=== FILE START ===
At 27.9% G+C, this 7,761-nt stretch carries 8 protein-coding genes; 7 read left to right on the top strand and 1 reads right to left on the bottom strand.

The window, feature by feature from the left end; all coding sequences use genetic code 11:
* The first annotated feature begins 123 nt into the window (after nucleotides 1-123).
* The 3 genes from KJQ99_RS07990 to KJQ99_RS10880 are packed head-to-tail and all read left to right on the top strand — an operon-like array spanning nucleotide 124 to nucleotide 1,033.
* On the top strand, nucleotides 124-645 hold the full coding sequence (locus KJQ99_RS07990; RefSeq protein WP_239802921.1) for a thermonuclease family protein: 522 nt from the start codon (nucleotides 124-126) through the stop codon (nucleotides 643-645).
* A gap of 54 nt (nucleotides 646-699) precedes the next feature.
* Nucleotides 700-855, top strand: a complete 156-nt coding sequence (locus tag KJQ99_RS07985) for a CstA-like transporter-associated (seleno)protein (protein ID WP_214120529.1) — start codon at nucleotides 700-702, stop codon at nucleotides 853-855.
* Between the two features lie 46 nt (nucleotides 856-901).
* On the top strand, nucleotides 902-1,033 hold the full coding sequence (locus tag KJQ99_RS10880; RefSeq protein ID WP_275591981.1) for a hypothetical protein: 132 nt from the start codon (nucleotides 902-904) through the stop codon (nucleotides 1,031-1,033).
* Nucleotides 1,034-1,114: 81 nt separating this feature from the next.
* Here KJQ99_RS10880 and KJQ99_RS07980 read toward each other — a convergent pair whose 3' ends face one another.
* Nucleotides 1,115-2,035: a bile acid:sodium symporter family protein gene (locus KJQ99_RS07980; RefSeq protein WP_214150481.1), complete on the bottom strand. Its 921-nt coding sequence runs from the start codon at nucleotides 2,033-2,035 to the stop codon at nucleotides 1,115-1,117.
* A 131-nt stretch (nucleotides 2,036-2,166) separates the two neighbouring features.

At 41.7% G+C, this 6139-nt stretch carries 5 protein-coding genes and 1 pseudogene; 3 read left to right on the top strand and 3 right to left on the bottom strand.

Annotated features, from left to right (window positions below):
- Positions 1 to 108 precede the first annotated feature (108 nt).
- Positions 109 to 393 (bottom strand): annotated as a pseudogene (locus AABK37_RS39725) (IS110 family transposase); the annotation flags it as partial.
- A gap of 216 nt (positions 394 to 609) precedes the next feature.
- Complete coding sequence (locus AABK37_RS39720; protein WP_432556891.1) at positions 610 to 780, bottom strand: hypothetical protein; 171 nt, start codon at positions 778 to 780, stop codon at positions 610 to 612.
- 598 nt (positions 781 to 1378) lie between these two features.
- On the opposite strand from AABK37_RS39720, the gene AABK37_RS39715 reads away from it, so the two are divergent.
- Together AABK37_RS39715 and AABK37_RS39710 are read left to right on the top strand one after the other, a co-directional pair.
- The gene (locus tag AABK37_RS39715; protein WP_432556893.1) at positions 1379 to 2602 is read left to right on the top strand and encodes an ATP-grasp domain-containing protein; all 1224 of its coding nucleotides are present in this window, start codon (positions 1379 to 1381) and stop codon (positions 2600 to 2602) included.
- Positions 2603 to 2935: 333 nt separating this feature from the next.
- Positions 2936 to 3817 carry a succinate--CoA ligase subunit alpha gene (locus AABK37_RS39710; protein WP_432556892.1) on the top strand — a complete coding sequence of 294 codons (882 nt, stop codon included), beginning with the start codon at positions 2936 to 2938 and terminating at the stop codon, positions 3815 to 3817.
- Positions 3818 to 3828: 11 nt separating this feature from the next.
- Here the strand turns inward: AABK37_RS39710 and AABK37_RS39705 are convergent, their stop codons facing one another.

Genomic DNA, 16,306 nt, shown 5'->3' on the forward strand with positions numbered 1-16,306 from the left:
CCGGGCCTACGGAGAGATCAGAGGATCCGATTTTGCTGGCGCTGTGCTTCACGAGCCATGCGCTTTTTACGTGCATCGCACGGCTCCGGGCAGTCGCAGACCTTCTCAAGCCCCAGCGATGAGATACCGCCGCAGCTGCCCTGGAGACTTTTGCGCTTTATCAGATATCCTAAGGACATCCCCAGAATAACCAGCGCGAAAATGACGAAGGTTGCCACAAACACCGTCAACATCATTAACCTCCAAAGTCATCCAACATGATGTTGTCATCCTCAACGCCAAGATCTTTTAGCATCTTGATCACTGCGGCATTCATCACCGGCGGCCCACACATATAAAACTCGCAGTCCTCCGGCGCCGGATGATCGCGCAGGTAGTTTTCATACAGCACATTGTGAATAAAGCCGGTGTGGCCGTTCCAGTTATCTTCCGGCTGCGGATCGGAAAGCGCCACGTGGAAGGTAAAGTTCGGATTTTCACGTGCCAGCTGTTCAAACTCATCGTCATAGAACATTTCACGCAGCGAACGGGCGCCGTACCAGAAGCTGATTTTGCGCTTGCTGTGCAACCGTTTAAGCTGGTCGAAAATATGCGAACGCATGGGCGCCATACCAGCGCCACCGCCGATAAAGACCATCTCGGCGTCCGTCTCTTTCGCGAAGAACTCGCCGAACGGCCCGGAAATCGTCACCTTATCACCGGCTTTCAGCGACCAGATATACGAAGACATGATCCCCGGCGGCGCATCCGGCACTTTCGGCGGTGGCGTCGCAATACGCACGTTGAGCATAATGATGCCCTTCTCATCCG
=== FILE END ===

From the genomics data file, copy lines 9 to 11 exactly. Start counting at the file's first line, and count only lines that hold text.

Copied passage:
* On the top strand, nucleotides 902-1,033 hold the full coding sequence (locus tag KJQ99_RS10880; RefSeq protein ID WP_275591981.1) for a hypothetical protein: 132 nt from the start codon (nucleotides 902-904) through the stop codon (nucleotides 1,031-1,033).
* Nucleotides 1,034-1,114: 81 nt separating this feature from the next.
* Here KJQ99_RS10880 and KJQ99_RS07980 read toward each other — a convergent pair whose 3' ends face one another.